Antioxidants such as vitamin C, vitamin E, and selenium are promoted in multivitamins for overall wellness for Baby Boomers, but as specific health concerns arise, these and other nutrients may add additional benefits. “In my opinion, some of the major health concerns that come to mind as any of us age have to do with our heart health, primarily, as well as bone and joint health, arthritis, cognitive function, and, of course, weight management,” says Jayesh Chaudhari, Senior Formulation Scientist, Fortitech Inc., Schenectady, N.Y. (phone 518-372-5155, www.fortitech.com). “It seems that the current generation of Baby Boomers is taking proactive steps to aid in maintaining the health of our heart, bones and joints, and brain and at least attempting to maintain a healthy weight. In addition to this, people seem to be looking for condition-specific products that can help them address these health conditions.”
Here is a look at some health concerns and the ingredients that may address them and help us age gracefully.
Focus, clarity, age-related mental decline, Alzheimer’s disease. These are some of the brain health conditions and diseases that concern the aging population. Omega-3 fatty acids, botanicals, citicoline, and others recently have been shown to help brain health.
Omega-3 fatty acids can act as anti-inflammatory agents, protecting brain cells. Gao et al. (2011) showed that daily consumption of n-3 polyunsaturated fatty acid (PUFA) supplements was independently associated with less cognitive decline in the elderly. The researchers analyzed data from 1,475 Chinese adults aged 55 years and older who did not have dementia upon enrollment in the Singapore Longitudinal Aging Studies. The results showed that daily n-3 PUFA supplement intake was significantly associated with lower risk of cognitive decline. Sinn et al. (2011) showed that increased intakes of docosa-hexaenoic acid (DHA) and eicosapentaenoic acid (EPA) benefited mental health in older people with mild cognitive impairment.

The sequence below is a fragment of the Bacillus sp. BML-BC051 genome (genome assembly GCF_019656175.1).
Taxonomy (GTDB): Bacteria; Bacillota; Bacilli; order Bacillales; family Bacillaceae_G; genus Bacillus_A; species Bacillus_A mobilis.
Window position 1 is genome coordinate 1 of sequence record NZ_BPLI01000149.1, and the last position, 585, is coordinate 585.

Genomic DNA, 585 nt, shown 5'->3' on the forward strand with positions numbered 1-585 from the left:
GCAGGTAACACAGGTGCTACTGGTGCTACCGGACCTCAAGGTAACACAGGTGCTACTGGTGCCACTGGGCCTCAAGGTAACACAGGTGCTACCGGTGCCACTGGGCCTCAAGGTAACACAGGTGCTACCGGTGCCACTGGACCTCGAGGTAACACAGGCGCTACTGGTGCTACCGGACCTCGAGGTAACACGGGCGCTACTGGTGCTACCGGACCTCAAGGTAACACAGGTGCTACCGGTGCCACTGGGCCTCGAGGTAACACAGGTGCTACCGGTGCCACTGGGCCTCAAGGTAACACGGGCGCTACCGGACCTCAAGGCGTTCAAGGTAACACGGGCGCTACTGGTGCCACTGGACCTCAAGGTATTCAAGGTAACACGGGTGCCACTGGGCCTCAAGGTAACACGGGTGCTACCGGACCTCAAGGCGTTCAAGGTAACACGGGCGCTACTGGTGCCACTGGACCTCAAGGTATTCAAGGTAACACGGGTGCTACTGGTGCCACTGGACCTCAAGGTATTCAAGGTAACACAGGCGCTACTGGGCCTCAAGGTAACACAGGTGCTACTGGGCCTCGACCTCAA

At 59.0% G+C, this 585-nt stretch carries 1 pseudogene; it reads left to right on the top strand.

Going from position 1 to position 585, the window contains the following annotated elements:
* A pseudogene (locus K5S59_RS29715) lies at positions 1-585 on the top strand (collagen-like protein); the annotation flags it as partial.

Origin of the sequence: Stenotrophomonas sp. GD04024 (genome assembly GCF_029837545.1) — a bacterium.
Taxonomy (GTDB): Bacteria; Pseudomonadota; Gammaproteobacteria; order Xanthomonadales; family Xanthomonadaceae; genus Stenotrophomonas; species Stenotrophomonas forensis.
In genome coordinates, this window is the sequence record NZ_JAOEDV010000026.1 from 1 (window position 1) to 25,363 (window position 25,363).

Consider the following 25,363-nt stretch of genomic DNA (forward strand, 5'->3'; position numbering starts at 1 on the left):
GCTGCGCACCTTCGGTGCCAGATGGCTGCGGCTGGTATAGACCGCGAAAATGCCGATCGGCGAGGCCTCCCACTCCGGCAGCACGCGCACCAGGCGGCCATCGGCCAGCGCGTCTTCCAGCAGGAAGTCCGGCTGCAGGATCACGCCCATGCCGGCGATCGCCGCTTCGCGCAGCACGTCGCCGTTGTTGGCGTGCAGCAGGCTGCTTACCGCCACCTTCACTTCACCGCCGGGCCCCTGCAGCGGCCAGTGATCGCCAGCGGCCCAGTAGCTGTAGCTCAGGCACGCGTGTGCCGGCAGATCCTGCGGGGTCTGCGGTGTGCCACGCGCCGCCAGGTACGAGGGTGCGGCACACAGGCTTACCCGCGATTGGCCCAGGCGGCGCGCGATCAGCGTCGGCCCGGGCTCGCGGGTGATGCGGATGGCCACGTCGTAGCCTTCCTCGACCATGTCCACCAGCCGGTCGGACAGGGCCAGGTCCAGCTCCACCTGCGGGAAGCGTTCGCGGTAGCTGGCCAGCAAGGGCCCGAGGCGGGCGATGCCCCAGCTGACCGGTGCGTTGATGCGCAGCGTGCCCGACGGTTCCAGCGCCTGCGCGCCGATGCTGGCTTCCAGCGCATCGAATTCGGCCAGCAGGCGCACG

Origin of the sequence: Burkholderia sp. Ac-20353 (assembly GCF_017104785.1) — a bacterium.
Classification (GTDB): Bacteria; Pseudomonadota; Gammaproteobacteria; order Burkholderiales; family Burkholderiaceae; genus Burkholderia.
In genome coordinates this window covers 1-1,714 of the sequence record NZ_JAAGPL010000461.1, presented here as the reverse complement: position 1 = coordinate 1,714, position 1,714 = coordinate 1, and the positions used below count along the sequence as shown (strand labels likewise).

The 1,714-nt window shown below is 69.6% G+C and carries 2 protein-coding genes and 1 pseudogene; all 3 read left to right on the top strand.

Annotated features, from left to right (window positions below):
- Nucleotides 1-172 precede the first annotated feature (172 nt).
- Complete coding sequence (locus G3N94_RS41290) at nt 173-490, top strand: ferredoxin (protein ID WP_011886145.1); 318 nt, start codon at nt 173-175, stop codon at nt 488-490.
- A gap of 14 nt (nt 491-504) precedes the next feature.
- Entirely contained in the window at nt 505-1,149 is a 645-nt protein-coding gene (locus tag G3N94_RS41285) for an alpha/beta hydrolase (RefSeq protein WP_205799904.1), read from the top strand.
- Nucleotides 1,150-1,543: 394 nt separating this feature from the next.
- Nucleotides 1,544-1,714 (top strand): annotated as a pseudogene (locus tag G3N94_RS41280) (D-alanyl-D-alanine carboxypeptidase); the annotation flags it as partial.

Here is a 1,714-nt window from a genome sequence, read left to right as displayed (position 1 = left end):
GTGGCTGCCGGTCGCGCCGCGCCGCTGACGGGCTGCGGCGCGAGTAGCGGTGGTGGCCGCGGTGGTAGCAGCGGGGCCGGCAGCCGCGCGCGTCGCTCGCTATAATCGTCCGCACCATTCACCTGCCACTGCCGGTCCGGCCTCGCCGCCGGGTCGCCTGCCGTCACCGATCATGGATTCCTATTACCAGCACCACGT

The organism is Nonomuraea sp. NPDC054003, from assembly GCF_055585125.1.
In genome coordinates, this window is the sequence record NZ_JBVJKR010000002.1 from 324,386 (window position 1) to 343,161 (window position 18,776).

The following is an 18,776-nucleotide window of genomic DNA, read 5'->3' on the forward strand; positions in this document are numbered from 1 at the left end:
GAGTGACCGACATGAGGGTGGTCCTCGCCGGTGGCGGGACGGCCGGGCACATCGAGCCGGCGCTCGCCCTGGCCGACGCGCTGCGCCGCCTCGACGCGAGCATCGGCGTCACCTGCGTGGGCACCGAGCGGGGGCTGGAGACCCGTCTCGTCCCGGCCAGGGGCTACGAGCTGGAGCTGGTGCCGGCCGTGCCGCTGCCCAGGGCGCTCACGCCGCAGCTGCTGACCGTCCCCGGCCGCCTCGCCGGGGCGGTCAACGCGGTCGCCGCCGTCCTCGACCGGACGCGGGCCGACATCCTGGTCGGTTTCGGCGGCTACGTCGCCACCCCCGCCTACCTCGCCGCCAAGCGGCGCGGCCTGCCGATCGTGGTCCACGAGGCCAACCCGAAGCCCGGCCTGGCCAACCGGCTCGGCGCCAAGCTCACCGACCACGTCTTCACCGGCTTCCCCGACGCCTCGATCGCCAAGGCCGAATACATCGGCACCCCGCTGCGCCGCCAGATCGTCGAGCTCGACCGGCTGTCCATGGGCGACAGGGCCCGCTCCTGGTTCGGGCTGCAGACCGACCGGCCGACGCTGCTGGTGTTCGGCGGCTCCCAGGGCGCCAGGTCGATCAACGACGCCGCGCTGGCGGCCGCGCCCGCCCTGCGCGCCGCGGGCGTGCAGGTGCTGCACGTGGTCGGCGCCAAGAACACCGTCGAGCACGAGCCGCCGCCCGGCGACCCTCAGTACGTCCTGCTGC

Touted as a superfruit, blueberries have been shown to aid memory. Malin et al. (2011) suggested that a blueberry-enriched diet can reverse and prevent some age-related object memory decline. The results showed that Fischer-344 rats fed a 2% blueberry-enriched diet had a significant increase in their object memory scores whereas the rats fed the control diet exhibited a nonsignificant decline in their object memory scores.